The English Patient explores several dynamics of heterosexual relationships. Women are presented in several aspects: as the pure and exalted, as the weaker gender, and as subject and object of sexual desire.
There are references to a virginal statue and to the Virgin Mary, which represent the pure, asexual woman who is to be adored but not defiled. Hana holds this role in both her relationship with Caravaggio and her mothering of wounded soldiers.
The traditional role of women as the weaker gender exemplifies the power imbalance between men and women. Women are given secondary responsibilities and must be protected. Hana comments that her father was always willing to rescue a woman in distress. War is the business of men, while women simply nurse the fallen. Hana represents the traditional role of women by civilizing the house and garden; however, she balks at the conflicted way in which men treat women. She says that she is sick of being treated like gold because she is a woman, and when she helps Kip defuse a bomb, she protests when he fears for her safety.
A third aspect of women in the novel is their capability to carry and experience desire. Sensuality and sexuality are heightened in this war setting. Where there is a slim margin between life and death, life becomes more intense and desperate. Hana reports that soldiers have fallen in love with her before dying, and she compares physical love to morphine in its capacity to give comfort.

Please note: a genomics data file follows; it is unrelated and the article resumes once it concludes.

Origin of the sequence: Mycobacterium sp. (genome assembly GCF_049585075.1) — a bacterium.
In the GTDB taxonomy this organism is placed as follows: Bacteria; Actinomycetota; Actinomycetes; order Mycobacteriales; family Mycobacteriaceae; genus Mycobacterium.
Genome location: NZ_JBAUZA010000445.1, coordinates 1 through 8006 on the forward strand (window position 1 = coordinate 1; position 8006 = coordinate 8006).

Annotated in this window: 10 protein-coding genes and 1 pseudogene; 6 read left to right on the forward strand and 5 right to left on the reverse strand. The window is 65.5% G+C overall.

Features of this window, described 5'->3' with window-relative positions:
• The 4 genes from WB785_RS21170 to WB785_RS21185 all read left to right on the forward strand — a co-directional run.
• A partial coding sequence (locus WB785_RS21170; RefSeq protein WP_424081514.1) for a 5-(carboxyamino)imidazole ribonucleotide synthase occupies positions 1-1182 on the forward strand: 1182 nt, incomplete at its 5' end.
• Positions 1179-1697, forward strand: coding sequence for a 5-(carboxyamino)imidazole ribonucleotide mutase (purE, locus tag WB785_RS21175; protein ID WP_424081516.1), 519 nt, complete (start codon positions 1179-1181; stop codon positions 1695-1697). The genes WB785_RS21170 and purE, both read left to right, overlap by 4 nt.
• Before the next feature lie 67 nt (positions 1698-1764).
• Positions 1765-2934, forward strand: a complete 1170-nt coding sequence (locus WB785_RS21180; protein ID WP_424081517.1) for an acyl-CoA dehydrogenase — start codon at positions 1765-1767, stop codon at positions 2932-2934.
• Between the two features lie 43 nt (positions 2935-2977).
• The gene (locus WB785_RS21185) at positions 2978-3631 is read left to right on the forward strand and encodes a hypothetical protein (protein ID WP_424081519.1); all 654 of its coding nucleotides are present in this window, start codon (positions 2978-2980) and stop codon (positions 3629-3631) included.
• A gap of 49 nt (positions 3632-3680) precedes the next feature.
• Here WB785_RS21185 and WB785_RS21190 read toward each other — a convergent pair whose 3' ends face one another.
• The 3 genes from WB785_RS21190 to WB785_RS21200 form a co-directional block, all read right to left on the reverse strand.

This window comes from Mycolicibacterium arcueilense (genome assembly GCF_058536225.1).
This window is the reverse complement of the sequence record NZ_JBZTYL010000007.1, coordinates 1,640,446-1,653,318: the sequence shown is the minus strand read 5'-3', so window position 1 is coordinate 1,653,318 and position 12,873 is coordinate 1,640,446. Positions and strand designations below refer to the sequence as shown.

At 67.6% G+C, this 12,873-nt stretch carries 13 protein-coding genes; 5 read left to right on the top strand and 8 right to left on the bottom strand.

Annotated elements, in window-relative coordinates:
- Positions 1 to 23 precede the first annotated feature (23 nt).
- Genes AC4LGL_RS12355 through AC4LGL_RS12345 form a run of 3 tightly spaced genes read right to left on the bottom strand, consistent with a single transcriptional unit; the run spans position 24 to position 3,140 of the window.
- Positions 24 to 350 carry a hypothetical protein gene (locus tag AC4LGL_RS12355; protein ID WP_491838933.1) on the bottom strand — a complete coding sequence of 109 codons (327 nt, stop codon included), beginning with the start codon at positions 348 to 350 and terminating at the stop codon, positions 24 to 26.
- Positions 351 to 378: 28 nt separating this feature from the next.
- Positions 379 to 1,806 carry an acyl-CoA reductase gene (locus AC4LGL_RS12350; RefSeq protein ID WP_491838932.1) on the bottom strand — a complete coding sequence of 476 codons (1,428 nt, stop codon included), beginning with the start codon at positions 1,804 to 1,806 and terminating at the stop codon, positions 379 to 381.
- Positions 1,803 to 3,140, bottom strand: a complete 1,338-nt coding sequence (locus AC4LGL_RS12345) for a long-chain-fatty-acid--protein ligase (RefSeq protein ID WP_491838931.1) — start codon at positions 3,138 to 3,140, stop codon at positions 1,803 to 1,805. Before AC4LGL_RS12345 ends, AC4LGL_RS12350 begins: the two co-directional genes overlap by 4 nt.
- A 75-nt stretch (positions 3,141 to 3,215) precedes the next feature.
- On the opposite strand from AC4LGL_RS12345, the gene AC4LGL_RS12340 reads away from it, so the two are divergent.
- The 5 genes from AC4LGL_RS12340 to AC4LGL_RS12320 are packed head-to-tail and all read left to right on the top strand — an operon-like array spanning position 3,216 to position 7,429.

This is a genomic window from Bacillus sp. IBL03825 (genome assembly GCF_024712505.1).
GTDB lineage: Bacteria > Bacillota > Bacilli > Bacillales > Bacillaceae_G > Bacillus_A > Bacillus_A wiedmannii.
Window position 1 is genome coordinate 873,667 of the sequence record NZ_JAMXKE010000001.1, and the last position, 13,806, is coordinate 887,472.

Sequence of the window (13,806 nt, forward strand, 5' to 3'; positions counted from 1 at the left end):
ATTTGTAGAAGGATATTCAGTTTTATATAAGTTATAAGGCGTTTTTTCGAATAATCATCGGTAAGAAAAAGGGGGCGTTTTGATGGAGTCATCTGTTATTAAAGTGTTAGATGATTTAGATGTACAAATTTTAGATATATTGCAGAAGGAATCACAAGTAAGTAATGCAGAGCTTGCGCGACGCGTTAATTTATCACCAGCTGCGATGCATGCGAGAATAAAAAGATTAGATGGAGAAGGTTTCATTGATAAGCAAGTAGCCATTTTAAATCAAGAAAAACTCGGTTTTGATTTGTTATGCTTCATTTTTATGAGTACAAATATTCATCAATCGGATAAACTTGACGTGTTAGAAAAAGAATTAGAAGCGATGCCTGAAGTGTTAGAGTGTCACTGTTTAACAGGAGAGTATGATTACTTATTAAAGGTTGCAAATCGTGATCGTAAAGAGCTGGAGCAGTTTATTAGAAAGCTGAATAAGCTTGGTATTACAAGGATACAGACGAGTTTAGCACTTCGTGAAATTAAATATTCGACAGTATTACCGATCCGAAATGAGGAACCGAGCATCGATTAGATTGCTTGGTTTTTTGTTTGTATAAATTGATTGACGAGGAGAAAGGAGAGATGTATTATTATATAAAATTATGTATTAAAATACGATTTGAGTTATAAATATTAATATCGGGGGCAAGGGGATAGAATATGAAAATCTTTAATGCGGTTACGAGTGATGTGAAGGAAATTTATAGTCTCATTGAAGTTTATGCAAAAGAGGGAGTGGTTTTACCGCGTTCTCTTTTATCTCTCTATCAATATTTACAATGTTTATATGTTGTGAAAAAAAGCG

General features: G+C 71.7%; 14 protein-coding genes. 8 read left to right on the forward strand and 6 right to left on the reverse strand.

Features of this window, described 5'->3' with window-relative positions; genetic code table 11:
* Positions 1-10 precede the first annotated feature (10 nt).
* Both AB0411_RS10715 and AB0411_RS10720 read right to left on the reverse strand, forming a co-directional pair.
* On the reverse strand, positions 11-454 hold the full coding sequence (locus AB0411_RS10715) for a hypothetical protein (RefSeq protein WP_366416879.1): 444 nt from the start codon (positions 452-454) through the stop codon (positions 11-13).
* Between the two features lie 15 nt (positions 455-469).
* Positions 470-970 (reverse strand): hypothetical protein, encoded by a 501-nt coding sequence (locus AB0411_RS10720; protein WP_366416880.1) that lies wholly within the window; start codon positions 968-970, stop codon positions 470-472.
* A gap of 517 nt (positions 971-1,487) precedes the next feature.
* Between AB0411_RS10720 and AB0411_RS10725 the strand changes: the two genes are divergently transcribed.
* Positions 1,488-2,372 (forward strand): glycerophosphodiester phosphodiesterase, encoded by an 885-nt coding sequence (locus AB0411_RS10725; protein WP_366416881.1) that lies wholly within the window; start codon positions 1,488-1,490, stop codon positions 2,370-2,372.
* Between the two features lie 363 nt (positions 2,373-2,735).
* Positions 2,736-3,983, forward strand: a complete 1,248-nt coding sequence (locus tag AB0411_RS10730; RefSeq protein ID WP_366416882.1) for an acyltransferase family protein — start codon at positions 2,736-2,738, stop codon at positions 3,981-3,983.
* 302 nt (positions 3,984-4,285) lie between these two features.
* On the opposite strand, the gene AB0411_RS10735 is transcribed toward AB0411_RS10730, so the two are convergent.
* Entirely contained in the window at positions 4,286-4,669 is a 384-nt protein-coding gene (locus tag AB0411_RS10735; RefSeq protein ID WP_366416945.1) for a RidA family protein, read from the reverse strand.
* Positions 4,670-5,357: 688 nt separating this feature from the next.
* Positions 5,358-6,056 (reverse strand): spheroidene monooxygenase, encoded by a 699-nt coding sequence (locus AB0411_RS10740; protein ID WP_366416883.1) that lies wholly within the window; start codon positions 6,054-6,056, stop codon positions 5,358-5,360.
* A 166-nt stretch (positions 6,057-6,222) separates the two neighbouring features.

There is sensual imagery in Hana’s gentle care to the patient, in her whispers, in feeding him plums, in bathing him. She loves his ravaged body and blows cool air on his neck. While sleeping in the hammock of a soldier who died, Hana has sensual fantasies. Hana is very aware of her own body and of Kip’s. Even defusing the bomb is a sensuous encounter, and afterward, Hana seduces Kip for comfort: that is, to reaffirm her own life.
Sensuality is heightened through poetry and music: Kip is drawn to Hana when she plays the piano, and Caravaggio introduces them to erotic lyrics and dance. But the most erotic scenes feature the patient in his previous life with Katharine. The heart is an organ of fire, he says, and their illicit affair is indeed fiery. He is at first seduced by her voice reading poetry, then he observes her mane of hair and her willowy figure. He says he is disassembled by her. Despite their better judgment, they become insatiable. Katharine fears that, if they are discovered, her husband will go mad. He does indeed, and this leads to their tragic end.